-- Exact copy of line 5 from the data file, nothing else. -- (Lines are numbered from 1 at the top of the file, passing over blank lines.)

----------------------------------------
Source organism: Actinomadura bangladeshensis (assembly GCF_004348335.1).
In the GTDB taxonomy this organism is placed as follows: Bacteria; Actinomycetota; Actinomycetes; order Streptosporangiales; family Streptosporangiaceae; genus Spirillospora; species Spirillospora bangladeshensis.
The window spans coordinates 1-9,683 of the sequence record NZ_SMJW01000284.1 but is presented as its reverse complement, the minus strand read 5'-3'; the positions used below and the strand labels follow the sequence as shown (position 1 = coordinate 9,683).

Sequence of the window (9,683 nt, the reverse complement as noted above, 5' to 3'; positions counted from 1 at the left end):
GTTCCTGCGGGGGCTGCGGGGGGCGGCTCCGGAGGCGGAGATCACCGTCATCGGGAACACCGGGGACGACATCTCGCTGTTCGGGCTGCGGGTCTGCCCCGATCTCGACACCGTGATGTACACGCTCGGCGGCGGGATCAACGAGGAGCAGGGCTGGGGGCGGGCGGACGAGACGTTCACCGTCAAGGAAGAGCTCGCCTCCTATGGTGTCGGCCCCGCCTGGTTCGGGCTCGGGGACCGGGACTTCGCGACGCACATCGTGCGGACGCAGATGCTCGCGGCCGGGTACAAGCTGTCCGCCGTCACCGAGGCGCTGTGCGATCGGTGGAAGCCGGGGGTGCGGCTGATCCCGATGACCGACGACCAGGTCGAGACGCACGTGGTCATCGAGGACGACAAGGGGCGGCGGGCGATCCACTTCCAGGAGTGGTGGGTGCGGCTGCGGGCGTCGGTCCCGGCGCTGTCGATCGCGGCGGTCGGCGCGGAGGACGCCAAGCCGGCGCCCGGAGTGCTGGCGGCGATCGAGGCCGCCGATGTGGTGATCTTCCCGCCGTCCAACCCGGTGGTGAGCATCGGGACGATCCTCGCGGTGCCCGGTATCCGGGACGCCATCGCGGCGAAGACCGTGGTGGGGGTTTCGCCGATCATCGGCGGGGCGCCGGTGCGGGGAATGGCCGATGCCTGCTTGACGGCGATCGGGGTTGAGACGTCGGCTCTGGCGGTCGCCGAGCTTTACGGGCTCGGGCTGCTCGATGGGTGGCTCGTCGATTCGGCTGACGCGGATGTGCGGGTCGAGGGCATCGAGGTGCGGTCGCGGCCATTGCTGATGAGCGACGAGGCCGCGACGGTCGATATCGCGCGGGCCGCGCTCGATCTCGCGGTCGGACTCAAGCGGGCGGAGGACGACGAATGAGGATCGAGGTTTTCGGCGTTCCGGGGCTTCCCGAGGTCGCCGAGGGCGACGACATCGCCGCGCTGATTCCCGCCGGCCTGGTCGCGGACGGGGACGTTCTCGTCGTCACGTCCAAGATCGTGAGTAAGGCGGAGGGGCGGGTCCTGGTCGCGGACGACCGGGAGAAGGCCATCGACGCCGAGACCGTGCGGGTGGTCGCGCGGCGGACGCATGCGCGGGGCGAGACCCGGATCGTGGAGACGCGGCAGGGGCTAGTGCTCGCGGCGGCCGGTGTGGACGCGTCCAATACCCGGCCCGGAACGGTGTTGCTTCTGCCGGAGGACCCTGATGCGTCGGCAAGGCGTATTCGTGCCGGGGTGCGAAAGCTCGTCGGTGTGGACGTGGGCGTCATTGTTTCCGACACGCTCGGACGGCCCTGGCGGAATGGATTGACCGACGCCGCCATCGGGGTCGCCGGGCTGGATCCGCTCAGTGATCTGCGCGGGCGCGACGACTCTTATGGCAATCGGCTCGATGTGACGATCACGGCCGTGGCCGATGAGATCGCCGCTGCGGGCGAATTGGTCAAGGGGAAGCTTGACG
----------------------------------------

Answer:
GTTCCTGCGGGGGCTGCGGGGGGCGGCTCCGGAGGCGGAGATCACCGTCATCGGGAACACCGGGGACGACATCTCGCTGTTCGGGCTGCGGGTCTGCCCCGATCTCGACACCGTGATGTACACGCTCGGCGGCGGGATCAACGAGGAGCAGGGCTGGGGGCGGGCGGACGAGACGTTCACCGTCAAGGAAGAGCTCGCCTCCTATGGTGTCGGCCCCGCCTGGTTCGGGCTCGGGGACCGGGACTTCGCGACGCACATCGTGCGGACGCAGATGCTCGCGGCCGGGTACAAGCTGTCCGCCGTCACCGAGGCGCTGTGCGATCGGTGGAAGCCGGGGGTGCGGCTGATCCCGATGACCGACGACCAGGTCGAGACGCACGTGGTCATCGAGGACGACAAGGGGCGGCGGGCGATCCACTTCCAGGAGTGGTGGGTGCGGCTGCGGGCGTCGGTCCCGGCGCTGTCGATCGCGGCGGTCGGCGCGGAGGACGCCAAGCCGGCGCCCGGAGTGCTGGCGGCGATCGAGGCCGCCGATGTGGTGATCTTCCCGCCGTCCAACCCGGTGGTGAGCATCGGGACGATCCTCGCGGTGCCCGGTATCCGGGACGCCATCGCGGCGAAGACCGTGGTGGGGGTTTCGCCGATCATCGGCGGGGCGCCGGTGCGGGGAATGGCCGATGCCTGCTTGACGGCGATCGGGGTTGAGACGTCGGCTCTGGCGGTCGCCGAGCTTTACGGGCTCGGGCTGCTCGATGGGTGGCTCGTCGATTCGGCTGACGCGGATGTGCGGGTCGAGGGCATCGAGGTGCGGTCGCGGCCATTGCTGATGAGCGACGAGGCCGCGACGGTCGATATCGCGCGGGCCGCGCTCGATCTCGCGGTCGGACTCAAGCGGGCGGAGGACGACGAATGAGGATCGAGGTTTTCGGCGTTCCGGGGCTTCCCGAGGTCGCCGAGGGCGACGACATCGCCGCGCTGATTCCCGCCGGCCTGGTCGCGGACGGGGACGTTCTCGTCGTCACGTCCAAGATCGTGAGTAAGGCGGAGGGGCGGGTCCTGGTCGCGGACGACCGGGAGAAGGCCATCGACGCCGAGACCGTGCGGGTGGTCGCGCGGCGGACGCATGCGCGGGGCGAGACCCGGATCGTGGAGACGCGGCAGGGGCTAGTGCTCGCGGCGGCCGGTGTGGACGCGTCCAATACCCGGCCCGGAACGGTGTTGCTTCTGCCGGAGGACCCTGATGCGTCGGCAAGGCGTATTCGTGCCGGGGTGCGAAAGCTCGTCGGTGTGGACGTGGGCGTCATTGTTTCCGACACGCTCGGACGGCCCTGGCGGAATGGATTGACCGACGCCGCCATCGGGGTCGCCGGGCTGGATCCGCTCAGTGATCTGCGCGGGCGCGACGACTCTTATGGCAATCGGCTCGATGTGACGATCACGGCCGTGGCCGATGAGATCGCCGCTGCGGGCGAATTGGTCAAGGGGAAGCTTGACG